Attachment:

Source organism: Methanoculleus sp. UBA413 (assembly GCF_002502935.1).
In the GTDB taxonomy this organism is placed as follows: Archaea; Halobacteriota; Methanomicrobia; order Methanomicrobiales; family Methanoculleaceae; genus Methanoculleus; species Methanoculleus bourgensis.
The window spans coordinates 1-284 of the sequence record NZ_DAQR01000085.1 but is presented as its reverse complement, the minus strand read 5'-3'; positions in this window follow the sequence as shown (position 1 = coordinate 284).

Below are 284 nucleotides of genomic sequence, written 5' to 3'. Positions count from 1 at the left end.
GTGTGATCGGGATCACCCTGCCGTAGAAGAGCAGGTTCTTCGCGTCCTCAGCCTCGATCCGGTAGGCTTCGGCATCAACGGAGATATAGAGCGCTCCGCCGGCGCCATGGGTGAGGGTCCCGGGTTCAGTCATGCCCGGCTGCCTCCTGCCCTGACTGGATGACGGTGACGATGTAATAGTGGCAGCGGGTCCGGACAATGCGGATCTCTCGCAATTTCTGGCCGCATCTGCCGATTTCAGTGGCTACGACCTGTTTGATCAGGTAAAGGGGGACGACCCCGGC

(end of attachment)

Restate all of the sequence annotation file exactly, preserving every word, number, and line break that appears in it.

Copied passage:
Source organism: Methanoculleus sp. UBA413 (assembly GCF_002502935.1).
In the GTDB taxonomy this organism is placed as follows: Archaea; Halobacteriota; Methanomicrobia; order Methanomicrobiales; family Methanoculleaceae; genus Methanoculleus; species Methanoculleus bourgensis.
The window spans coordinates 1-284 of the sequence record NZ_DAQR01000085.1 but is presented as its reverse complement, the minus strand read 5'-3'; positions in this window follow the sequence as shown (position 1 = coordinate 284).

Below are 284 nucleotides of genomic sequence, written 5' to 3'. Positions count from 1 at the left end.
GTGTGATCGGGATCACCCTGCCGTAGAAGAGCAGGTTCTTCGCGTCCTCAGCCTCGATCCGGTAGGCTTCGGCATCAACGGAGATATAGAGCGCTCCGCCGGCGCCATGGGTGAGGGTCCCGGGTTCAGTCATGCCCGGCTGCCTCCTGCCCTGACTGGATGACGGTGACGATGTAATAGTGGCAGCGGGTCCGGACAATGCGGATCTCTCGCAATTTCTGGCCGCATCTGCCGATTTCAGTGGCTACGACCTGTTTGATCAGGTAAAGGGGGACGACCCCGGC